• 24. Web-learning 2.0 basics: (cont.)
  • 25. Web-learning 2.0 basics: (cont.)
  • 26. Web-learning 2.0 basics: (cont.)
  • 27. Cooperative Web-learning, Plone Style (1) • Using the WorldWideWeb (and a Plone site as a social knowledge aggregator) as a virtually unlimited land for harvesting new data and extracting knowledge from data • Using the aggregator site as a “product” on which students are working together in small groups to synthetize and structure “new knowledge” • Using the aggregator site, and its systems of rules, to study the hierarchy of relations in the class We are defining here how can we use constructivist theories and use cooperative learning methods to exploit the pedagogical power of the WorldWideWeb: in the next slides we propose some issue and practical example of “how to” take the opportunities we are given with the introduction of a Knowledge aggregator, in our case a Plone site, in our classroom
  • 28. Cooperative Web-learning, Plone Style (2) 1. Definition: Cooperative learning is a form of active learning where students work together to perform specific tasks in a small group. 2. Definition: What is cooperative learning? Cooperative Learning is a teaching approach that is unique in its own way. Cooperative Learning is when individuals come together as a group to teach each other what they know or understand of any given subject. The true definition of Cooperative Learning is the “instructional use of small groups so that students work together to maximize their own and each other’s learning”. There are many suggestive theory about cooperative education and peer to peer education. Short definitions, found on specialize sites, may help:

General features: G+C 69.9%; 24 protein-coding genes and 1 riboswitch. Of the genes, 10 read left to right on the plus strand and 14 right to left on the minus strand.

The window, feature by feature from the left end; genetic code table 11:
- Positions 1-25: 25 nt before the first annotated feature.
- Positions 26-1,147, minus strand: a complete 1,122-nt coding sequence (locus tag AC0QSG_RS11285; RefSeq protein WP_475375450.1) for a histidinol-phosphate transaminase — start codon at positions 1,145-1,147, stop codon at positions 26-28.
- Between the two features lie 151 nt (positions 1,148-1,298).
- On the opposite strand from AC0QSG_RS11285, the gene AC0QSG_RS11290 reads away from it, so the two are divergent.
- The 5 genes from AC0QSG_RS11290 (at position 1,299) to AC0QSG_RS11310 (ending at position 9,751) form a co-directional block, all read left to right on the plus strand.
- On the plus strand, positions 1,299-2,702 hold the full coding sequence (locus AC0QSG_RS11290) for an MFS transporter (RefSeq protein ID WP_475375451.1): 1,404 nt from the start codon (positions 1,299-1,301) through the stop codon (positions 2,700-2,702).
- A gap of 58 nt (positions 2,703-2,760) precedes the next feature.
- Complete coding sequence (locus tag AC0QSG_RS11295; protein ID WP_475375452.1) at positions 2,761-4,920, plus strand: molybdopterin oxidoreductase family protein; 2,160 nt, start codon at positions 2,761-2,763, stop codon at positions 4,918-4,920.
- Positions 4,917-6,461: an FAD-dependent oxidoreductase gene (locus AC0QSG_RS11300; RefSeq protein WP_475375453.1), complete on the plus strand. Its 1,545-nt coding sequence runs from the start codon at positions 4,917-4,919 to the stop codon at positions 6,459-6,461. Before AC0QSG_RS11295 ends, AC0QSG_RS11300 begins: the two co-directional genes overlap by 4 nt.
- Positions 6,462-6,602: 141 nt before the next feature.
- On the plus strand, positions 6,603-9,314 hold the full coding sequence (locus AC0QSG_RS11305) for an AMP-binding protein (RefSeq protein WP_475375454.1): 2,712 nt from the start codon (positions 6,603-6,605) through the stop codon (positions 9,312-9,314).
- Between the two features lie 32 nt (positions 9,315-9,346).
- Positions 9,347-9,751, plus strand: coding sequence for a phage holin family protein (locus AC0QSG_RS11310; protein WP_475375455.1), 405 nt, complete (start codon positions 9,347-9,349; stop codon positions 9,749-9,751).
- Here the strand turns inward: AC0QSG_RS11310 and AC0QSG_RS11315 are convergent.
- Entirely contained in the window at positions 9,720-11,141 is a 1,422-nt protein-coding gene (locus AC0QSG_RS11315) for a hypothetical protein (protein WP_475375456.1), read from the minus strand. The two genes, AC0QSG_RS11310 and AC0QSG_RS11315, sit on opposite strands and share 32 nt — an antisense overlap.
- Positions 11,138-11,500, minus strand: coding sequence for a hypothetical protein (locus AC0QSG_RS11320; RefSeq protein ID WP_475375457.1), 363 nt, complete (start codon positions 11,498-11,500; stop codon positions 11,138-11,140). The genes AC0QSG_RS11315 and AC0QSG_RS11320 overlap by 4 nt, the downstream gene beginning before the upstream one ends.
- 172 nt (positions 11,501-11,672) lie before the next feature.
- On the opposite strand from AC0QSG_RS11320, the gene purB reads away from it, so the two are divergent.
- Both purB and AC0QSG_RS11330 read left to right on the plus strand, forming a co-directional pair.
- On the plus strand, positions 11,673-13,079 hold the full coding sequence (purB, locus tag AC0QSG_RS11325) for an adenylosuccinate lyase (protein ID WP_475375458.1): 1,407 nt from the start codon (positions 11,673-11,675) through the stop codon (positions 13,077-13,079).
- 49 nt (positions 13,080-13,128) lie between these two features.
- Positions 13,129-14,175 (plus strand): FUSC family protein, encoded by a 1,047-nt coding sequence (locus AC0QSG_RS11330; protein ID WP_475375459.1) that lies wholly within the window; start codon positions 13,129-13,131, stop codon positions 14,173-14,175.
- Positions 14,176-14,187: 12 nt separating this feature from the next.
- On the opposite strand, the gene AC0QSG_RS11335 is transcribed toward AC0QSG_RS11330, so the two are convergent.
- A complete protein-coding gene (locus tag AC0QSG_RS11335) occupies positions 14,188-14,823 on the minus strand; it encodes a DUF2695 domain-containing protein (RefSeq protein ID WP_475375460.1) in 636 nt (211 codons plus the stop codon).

• 29. Cooperative Web-learning, Plone Style (3) Now we will experiment in our group as it were your classroom. We split the group into 2-3-4 small groups. Let’s state her our task to explore directly methods and techniques during the third day of Eurodidaweb course: 1. Step: divide the class into several (3-4-5) small groups 2. Step: each group will be assigned with a precise task: in our case each task will be part of a higher level goal that is common to the classroom: <Assignement: explore and getting to know background and settings of the movies “La dolce vita” and “The Great Beauty” to understand contemporary mentality of the city of Rome> 3. Step: prepare the framework (a Plone site based on Ploud) in which the Assignment will be published on the Web and understand how the teamwork can produce a better result for each group member and for every participant
  • 30. Cooperative Web-learning, Plone Style (4) Now we will experiment in our group as it were your classroom. We split the group into 2-3 small groups. Let’s define here our task of exploring directly methods and techniques of Cooperative learning during the third day of the Eurodidaweb course: 4. Step: provide all the participants (the class) with the information they need to use a Plone Site as an Aggregator of Teamwork results 5. Step: Focus their attention on the specific tools of this CMS to provide the best results 6. Step: let's work so that the participants will understand in details how the teamwork is proven to produce a better sharable result, and thus how the result should be a better product compared to the product of a single learner 7. Step: at the same time, a better learning process for each group member and for every participant of the class is proven in a classroom inspired by Cooperative Learning techniques